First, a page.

At first this would shock me, but I myself have been through periods of posting consistently online day in day out for my business and got no leads as a result.

Whilst this is partly down to having the right strategy and knowing what kind of content converts, it is also a case of prioritisation and figuring out what would move the needle the most for your business? Is your audience more likely to buy from you because they got a glimpse into your lifestyle on camera, or do they not care providing you can get the job done, and would a 12 page PDF tell them everything they need to know about your service instead?

Frustratingly for most business owners they won’t know what works until they try it. And so once you’ve started down the road of building an audience, it can be hard to stop. The likes, comments, shares can feel like validation of your efforts even if you aren’t making sales, and lets face it, become addictions in their own right.

Tech platforms know what they are doing and how to keep those dopamine hits coming so you’ll return time and time again. We see advice to ‘just keep going’ — but at what cost?

Unless it’s making you money, it’s costing you money?

We need more role models of those running thriving businesses without large personal brands to understand this better. The trouble is we can’t see them. They are too busy working with their head down building their businesses.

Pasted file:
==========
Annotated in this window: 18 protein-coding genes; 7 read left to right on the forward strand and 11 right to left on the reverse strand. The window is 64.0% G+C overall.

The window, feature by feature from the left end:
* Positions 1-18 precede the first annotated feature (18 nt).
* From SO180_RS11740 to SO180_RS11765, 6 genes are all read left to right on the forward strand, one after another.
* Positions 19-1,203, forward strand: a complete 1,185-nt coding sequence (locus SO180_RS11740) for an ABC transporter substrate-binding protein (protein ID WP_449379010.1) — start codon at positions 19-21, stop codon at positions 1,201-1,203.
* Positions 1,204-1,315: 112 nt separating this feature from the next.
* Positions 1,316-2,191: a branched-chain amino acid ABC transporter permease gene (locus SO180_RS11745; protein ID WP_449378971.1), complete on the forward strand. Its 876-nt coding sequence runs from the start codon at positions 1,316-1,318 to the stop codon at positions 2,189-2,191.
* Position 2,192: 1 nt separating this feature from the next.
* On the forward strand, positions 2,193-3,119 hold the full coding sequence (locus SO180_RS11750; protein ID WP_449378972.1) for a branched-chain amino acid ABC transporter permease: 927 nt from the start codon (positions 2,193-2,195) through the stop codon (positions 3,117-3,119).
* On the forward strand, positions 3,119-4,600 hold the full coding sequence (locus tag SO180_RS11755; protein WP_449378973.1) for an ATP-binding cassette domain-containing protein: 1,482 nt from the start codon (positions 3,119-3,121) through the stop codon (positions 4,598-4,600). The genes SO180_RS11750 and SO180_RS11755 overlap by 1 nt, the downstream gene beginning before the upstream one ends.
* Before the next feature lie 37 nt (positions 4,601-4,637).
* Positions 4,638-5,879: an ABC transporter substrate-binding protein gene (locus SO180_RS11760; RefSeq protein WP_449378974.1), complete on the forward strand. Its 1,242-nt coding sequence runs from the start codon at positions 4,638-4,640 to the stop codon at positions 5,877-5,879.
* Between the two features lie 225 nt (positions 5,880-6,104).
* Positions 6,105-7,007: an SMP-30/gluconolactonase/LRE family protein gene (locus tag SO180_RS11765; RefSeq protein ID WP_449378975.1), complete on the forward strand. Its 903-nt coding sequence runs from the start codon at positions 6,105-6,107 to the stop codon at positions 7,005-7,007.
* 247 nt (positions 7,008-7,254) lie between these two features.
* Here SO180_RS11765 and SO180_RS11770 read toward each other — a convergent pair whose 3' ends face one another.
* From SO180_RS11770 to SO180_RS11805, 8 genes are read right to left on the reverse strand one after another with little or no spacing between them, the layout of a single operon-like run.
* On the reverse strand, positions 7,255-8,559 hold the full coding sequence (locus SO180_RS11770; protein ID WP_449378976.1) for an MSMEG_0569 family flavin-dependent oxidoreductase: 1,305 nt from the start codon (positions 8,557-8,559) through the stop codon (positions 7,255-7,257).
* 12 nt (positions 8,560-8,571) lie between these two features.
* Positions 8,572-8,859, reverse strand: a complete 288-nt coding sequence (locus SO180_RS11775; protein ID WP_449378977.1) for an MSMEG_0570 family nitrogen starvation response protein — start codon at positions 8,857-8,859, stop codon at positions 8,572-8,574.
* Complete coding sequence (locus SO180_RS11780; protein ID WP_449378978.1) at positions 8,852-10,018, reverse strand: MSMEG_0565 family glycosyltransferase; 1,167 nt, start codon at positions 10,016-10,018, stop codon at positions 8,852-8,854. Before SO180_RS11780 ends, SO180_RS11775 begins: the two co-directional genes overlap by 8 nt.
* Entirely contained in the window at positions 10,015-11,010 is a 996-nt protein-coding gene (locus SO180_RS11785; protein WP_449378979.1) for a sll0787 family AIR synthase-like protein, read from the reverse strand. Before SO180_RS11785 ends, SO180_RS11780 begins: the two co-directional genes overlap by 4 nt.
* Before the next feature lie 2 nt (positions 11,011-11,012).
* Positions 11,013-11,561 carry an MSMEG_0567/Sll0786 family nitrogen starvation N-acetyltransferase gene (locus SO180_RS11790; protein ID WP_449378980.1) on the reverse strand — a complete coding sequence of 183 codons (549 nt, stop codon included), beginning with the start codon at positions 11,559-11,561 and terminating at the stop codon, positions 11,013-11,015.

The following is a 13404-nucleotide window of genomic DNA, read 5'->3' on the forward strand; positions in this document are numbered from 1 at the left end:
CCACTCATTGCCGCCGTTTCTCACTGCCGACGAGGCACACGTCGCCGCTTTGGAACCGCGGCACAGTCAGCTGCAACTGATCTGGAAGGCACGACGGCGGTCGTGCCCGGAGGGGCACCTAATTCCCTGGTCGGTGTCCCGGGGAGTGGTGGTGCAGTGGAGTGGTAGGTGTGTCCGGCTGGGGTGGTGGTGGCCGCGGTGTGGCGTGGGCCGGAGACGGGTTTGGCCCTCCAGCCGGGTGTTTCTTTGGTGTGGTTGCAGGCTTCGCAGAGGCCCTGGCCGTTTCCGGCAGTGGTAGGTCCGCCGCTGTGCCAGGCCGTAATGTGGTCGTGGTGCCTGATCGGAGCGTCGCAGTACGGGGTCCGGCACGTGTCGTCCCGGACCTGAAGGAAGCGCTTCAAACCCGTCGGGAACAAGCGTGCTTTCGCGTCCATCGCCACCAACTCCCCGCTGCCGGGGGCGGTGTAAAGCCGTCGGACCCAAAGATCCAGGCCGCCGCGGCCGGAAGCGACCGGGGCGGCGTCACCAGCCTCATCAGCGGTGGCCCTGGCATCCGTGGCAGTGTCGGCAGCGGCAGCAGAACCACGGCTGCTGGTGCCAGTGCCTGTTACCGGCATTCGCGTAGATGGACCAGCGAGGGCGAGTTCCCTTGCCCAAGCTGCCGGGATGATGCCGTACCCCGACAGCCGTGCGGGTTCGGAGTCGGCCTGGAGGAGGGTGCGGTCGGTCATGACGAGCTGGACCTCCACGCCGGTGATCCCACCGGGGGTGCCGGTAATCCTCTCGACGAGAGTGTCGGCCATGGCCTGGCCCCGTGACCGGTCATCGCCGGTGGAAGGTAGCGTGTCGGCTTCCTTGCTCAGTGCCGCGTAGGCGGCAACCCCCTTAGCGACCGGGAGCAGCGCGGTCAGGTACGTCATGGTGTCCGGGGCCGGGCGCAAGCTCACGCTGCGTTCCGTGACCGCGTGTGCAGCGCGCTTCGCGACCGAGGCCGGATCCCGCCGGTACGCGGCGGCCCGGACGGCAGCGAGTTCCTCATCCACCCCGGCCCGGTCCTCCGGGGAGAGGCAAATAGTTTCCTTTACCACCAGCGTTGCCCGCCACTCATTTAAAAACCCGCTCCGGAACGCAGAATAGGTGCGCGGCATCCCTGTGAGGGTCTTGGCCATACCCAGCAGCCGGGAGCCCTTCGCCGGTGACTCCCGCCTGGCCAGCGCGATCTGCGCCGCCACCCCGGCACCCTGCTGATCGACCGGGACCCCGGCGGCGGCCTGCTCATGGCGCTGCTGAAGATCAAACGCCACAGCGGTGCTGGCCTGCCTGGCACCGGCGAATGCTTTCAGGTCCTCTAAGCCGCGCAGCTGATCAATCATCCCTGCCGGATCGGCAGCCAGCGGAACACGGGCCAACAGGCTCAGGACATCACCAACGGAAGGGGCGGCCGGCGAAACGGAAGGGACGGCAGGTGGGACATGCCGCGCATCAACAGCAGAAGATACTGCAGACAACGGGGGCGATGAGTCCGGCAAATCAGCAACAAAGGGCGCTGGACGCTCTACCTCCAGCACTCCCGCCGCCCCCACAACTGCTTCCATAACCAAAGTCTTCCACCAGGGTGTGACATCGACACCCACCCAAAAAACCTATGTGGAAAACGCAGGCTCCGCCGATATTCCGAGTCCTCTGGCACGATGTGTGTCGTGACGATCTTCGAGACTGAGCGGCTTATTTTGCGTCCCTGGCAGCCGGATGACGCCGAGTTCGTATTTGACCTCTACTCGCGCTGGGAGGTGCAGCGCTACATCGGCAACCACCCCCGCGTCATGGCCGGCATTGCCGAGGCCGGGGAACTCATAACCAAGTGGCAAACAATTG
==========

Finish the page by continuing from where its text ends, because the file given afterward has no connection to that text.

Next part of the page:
The burnout content creators experience

Burnout is a natural consequence to creating more content than we need to for our businesses.

We are overworking in the name of being consistent or in the hope that the additional efforts to increase exposure will pay off long term.

Artwork: T Wei

But we have to look carefully at the balance of time and energy expended and the payout they bring.

Remember if you are not your business, you do not have to keep up with the daily posting or ‘putting yourself out there’ if you don’t want to.

Creators and influencers on the other hand have built a business around their lives and with it brings the expectations of being online almost 24/7. A quick google search on ‘creator burnout’ yielded a lot of results.